BTR hopes to disprove the old adage that bigger is better. By halving its size, the manufacturing giant believes it can revive its flagging fortunes.
Industrial conglomerates don't come much bigger than BTR. With sales last year of £9.5 billion and more than 1,000 business units worldwide, the company is Britain's largest manufacturer outside the pharmaceutical sector. Or rather, it was the largest. By the end of 1998, its chief executive Ian Strachan will have halved the size of the original BTR business in the most extensive refocusing drive ever implemented by a large UK group.
Few analysts dispute that reorganisation on this unprecedented scale is necessary. For five years, until Strachan took command in January 1996, BTR was sailing in the wrong direction. While the business environment changed fundamentally, BTR stuck determinedly to the tried-and-trusted formula that had brought it two decades of outstanding achievement under the formidable leadership of Sir Owen Green and his finance director, Norman Ireland. But for most of the 1990s, BTR's share price, the ultimate barometer of corporate success, went nowhere. It had underperformed in four of the previous six years when Strachan took command on 1 January 1996.
The previous May, when he arrived at BTR's dowdy head office, Silvertown House, off Vincent Square on the fringes of Victoria, Strachan broke the BTR executive mould. He was a graduate - mid-'60s in history from Cambridge - with an MBA (from Princeton), who came from a top post (deputy chief executive of the mining group RTZ) outside the company. This cosmopolitan background made him the antithesis of the school-leaver accountants who had built the group from careers within the company. Green once defined BTR's creators thus: 'Our culture was quite home-grown. We looked inside ourselves. We were all well-read, but none of us had been to Harvard.' Strachan broke that tradition the moment he stepped through the door.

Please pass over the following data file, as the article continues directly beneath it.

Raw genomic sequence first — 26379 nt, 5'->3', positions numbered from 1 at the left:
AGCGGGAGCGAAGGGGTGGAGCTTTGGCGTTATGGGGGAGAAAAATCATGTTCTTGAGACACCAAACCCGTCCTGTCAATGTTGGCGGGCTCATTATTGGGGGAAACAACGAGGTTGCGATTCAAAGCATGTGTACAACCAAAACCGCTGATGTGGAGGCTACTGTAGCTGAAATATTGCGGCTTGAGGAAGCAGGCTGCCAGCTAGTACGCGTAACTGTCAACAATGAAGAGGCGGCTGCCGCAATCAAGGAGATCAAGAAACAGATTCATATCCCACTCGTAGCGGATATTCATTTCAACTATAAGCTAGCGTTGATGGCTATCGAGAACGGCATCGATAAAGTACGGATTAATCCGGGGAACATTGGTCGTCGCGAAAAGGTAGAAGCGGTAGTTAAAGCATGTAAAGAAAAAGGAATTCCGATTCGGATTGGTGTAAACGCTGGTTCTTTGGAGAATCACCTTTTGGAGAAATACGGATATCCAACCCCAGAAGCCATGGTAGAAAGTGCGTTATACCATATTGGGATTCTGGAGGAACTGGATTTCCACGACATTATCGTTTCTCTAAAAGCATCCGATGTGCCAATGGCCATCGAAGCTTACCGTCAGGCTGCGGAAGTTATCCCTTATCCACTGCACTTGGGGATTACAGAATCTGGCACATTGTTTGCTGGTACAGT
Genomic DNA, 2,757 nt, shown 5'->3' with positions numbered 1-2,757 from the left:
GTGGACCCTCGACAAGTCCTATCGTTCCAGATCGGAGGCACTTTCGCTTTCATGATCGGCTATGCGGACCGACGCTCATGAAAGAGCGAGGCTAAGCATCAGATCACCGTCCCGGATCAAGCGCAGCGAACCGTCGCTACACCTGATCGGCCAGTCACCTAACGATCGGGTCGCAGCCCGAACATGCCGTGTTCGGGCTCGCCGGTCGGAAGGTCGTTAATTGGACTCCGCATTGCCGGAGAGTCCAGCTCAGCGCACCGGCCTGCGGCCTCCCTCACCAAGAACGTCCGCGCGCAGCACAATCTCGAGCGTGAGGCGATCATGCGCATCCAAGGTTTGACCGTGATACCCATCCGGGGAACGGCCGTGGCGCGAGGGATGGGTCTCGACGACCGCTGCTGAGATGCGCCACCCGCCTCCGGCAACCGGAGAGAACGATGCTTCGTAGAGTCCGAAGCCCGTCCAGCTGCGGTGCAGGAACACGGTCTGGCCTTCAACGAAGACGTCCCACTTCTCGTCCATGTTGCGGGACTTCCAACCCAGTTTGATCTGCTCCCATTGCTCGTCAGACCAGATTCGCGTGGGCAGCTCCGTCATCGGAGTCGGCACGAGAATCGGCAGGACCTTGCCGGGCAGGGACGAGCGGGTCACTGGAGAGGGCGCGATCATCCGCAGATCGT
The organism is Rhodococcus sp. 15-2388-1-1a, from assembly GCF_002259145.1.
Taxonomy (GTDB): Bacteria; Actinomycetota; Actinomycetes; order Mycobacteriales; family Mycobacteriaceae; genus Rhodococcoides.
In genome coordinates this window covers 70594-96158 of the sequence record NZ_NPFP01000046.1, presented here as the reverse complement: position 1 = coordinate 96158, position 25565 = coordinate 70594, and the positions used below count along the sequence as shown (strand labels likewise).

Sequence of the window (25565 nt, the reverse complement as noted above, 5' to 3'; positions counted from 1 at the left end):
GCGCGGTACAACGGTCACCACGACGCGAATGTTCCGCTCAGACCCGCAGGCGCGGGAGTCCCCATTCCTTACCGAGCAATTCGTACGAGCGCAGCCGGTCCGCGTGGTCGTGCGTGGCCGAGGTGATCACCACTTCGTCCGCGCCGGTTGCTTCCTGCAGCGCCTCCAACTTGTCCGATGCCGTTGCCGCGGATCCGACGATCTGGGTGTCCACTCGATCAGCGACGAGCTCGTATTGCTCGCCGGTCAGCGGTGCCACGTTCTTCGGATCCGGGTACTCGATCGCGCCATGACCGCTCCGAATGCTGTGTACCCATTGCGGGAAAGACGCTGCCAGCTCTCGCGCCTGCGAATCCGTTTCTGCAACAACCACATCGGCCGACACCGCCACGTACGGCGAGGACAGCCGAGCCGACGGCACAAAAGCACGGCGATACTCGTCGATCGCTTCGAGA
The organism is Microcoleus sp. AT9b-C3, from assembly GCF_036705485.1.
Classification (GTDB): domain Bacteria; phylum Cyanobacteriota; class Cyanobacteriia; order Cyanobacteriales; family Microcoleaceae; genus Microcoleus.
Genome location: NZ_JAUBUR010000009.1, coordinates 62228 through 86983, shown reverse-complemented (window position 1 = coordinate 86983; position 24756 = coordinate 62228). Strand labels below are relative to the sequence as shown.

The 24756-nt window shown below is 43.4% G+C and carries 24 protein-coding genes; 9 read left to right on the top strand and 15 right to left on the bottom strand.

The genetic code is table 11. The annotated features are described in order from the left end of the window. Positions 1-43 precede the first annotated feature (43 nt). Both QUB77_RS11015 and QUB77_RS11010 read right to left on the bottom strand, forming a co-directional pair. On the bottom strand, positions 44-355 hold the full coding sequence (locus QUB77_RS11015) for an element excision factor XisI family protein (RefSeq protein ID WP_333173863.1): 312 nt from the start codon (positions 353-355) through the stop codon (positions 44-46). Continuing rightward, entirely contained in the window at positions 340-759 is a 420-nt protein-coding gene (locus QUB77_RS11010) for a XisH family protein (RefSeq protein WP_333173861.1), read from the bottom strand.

For the seven months following his arrival, Strachan watched from a cramped office as the business world passed BTR by. By several accounts (though he keeps the experience to himself), his introduction to BTR was neither smooth nor welcoming. There was no informed handover as, for instance, was contemporaneously effected by GKN's Sir David Lees to his successor as chief executive, C K Chow. Alan Jackson, the robust Australian, hand-picked by Green to succeed him in 1990, clung tightly to the reins and reputedly constrained Strachan's access to the sprawling empire.
But Strachan still grasped the essential fact. He says: 'BTR managed the business by cost reduction and during periods of high inflation by aggressive price increases. But those two conditions had disappeared: we were under price-down pressures and we had reached a level of cost-reduction, with margins of 19%, that left little else to go for. We couldn't move any further in that direction.'